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Sanger Institute scientists help map the human heart in unprecedented detail





Scientists have created the most detailed map of the human heart to date, which will improve our understanding of cardiovascular disease.

Researchers at the Wellcome Sanger Institute and their collaborators created the cellular and molecular map to aid our knowledge of how the organ works and pave the way for more personalised medicine.

Understanding the human heart at a cellular level can aid our understanding of disease
Understanding the human heart at a cellular level can aid our understanding of disease

They studied nearly 500,000 individual cells and cell nuclei from six different regions of healthy hearts from 14 organ donors.

Single cell technology, machine learning and imaging techniques enabled the team to see exactly which genes were switched on in each cell.

The resulting atlas captures the huge diversity of cells and reveals heart muscle cell types, cardiac protective immune cells and the intricate network of blood vessels, and predicts how the cells communicate to keep the heart working.

Dr Carlos Talavera-López, one of the first authors from the Wellcome Sanger Institute , and previously at the EMBL European Bioinformatics Institute, said: “For the first time, we could see exactly what each cell is doing in the human heart. This atlas shows that the cells in each of the four chambers of the heart behave differently to each other, mirroring the different functions of each area and helping us understand the healthy human heart.”

They found 11 different cell types across the six areas of the heart and discovered more than 62 different cell states – something never seen before in such detail.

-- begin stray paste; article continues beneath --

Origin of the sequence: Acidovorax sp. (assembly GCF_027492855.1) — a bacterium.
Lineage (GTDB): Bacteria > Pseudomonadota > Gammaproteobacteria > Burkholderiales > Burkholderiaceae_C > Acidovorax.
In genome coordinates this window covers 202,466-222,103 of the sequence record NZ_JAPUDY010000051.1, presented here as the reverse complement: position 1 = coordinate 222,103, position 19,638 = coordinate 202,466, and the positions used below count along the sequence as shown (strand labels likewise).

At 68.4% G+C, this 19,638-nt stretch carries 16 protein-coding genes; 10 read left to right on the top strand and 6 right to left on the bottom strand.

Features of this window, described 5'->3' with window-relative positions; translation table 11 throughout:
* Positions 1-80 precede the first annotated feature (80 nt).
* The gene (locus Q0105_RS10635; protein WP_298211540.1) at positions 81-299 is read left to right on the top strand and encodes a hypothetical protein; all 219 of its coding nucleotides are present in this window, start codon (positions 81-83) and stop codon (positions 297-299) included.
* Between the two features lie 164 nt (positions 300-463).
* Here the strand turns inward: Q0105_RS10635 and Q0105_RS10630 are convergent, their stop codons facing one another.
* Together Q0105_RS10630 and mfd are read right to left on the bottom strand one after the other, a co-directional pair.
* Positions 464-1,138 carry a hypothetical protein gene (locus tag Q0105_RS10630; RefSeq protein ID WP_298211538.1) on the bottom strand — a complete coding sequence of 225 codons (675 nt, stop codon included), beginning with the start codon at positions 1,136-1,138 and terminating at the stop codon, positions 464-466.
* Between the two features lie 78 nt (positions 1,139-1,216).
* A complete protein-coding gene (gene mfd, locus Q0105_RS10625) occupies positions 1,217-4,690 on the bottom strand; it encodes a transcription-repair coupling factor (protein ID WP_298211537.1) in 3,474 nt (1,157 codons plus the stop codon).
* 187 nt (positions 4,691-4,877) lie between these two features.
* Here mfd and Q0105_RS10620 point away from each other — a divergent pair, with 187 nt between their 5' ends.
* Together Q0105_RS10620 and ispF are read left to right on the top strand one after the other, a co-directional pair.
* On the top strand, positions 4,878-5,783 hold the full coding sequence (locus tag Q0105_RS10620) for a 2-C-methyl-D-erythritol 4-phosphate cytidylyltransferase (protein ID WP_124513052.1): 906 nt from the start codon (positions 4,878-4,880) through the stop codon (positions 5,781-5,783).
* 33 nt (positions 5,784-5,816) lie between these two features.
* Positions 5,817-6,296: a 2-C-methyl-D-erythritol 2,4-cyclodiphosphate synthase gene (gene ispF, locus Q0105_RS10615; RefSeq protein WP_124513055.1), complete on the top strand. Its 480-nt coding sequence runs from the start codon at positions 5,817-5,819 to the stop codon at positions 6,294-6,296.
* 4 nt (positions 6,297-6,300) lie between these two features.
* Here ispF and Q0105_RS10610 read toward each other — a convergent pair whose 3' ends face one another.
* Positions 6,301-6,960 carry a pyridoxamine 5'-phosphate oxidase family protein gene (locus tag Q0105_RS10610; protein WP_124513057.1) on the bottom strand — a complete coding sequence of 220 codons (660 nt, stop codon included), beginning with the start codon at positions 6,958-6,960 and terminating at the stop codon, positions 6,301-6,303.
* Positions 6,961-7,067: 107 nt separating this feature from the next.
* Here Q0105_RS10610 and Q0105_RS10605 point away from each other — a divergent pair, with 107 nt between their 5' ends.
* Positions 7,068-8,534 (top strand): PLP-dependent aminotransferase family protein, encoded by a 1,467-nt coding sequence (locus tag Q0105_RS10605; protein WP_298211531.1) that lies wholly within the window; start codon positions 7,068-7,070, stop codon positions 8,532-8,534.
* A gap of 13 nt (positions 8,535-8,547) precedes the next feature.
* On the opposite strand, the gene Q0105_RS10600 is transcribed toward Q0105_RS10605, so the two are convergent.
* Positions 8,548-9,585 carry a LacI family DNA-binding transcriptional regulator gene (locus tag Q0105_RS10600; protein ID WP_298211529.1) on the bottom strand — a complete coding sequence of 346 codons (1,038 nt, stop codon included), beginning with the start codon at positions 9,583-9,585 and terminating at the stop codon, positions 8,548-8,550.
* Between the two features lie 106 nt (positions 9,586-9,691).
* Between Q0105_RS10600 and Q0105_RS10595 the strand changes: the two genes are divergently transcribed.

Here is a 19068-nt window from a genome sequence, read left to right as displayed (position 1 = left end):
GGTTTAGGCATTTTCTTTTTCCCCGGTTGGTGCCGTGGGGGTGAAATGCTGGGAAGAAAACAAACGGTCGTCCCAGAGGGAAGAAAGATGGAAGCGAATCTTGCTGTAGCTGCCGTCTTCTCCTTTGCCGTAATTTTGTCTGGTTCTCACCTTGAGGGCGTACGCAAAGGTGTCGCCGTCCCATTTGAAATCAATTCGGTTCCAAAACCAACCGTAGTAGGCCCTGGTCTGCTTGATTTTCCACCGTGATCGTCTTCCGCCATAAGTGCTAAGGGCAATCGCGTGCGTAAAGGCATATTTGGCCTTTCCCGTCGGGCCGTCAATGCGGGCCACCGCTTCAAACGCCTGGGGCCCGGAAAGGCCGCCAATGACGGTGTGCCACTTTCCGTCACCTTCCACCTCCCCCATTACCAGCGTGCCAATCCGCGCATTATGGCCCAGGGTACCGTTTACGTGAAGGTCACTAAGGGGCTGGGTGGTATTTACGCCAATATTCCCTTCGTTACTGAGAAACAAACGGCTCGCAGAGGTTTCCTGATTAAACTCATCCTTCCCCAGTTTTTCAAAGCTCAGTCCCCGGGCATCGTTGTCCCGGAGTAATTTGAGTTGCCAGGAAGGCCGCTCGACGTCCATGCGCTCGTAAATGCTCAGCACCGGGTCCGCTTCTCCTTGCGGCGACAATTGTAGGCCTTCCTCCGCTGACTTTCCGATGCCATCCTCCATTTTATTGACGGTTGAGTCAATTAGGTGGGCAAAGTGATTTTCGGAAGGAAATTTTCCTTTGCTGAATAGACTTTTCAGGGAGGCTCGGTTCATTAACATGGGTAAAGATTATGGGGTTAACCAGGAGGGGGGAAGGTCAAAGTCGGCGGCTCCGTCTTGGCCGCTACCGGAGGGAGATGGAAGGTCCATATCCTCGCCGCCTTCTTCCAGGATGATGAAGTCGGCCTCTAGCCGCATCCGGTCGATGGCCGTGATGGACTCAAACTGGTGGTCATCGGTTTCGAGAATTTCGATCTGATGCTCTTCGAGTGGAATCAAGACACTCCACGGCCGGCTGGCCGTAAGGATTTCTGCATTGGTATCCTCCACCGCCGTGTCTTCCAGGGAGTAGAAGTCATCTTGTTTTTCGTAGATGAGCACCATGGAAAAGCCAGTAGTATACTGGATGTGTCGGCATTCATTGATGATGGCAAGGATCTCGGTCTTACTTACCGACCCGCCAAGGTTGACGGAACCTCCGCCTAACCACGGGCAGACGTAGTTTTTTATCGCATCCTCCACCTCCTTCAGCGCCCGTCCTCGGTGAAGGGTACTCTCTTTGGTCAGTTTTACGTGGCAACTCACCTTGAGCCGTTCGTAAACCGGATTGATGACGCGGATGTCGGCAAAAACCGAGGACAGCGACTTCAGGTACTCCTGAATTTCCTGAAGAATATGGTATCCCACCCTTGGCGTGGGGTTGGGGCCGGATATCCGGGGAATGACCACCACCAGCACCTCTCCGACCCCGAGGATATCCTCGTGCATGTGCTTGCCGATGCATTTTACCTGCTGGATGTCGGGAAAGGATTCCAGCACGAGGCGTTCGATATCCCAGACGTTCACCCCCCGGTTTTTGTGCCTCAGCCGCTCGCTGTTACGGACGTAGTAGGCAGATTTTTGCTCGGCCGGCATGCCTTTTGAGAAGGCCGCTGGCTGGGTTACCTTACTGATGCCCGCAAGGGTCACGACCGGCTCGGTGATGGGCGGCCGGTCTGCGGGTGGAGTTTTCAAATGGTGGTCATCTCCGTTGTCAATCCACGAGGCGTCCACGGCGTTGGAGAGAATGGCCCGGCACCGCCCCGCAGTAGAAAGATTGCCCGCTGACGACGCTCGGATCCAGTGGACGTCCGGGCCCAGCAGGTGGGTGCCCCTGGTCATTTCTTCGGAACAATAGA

Our hearts beat 100,000 times a day, with a one-way flow through four chambers, varying in speed with rest, exercise and stress. This extremely complex mechanism requires cells in each part of the heart to coordinate with each other for every heartbeat.

Studying the blood vessels running through the heart in unprecedented detail, the researchers showed cells in these veins and arteries are adapted to the different pressures and locations. This could shed light on what goes wrong in the blood vessels during coronary heart disease.

Dr Sarah Teichmann with the computer cluster at the Sanger Institute. Picture: Pari Naderi
Dr Sarah Teichmann with the computer cluster at the Sanger Institute. Picture: Pari Naderi

Some 17.9 million die from cardiovascular disease worldwide each year, making it the leading cause of death, with heart attacks and strokes responsible for the majority of these.

The study, also involving Max Delbrück Center for Molecular Medicine (MDC) in Germany, Harvard Medical School, Imperial College London and other global collaborators, was published in Nature.

Prof Christine Seidman, a senior author from Brigham and Women’s Hospital, Harvard Medical School and Howard Hughes Medical Institute, said: “Understanding the healthy heart will help us understand interactions between cell types and cell states that can allow lifelong function and how these differ in diseases. Ultimately, these fundamental insights may suggest specific targets that can lead to individualised therapies in the future, creating personalised medicines for heart disease and improving the effectiveness of treatments for each patient.”

The researchers also explored cardiac repair by examining how the immune cells interact and communicate with other cells in the healthy heart, and how this differs from skeletal muscle. Further research will investigate whether any heart cells could be induced to repair themselves, which could lead to advances in regenerative medicine.

Dr Michela Noseda, a senior author from the National Heart and Lung Institute, Imperial College London, said: “We mapped the cardiac cells that can be potentially infected by SARS-CoV-2 and found that specialised cells of the small blood vessels are also virus targets. Our datasets are a goldmine of information to understand subtleties of heart disease.”

Dr Sarah Teichmann , a senior author from the Wellcome Sanger Institute and co-chair of the Human Cell Atlas Organising Committee, said: “This great collaborative effort is part of the global Human Cell Atlas initiative to create a ‘Google-map’ of the human body. Openly available to researchers worldwide, the Heart Cell Atlas is a fantastic resource, which will lead to new understanding of heart health and disease, new treatments and potentially even finding ways of regenerating damaged heart tissue.”

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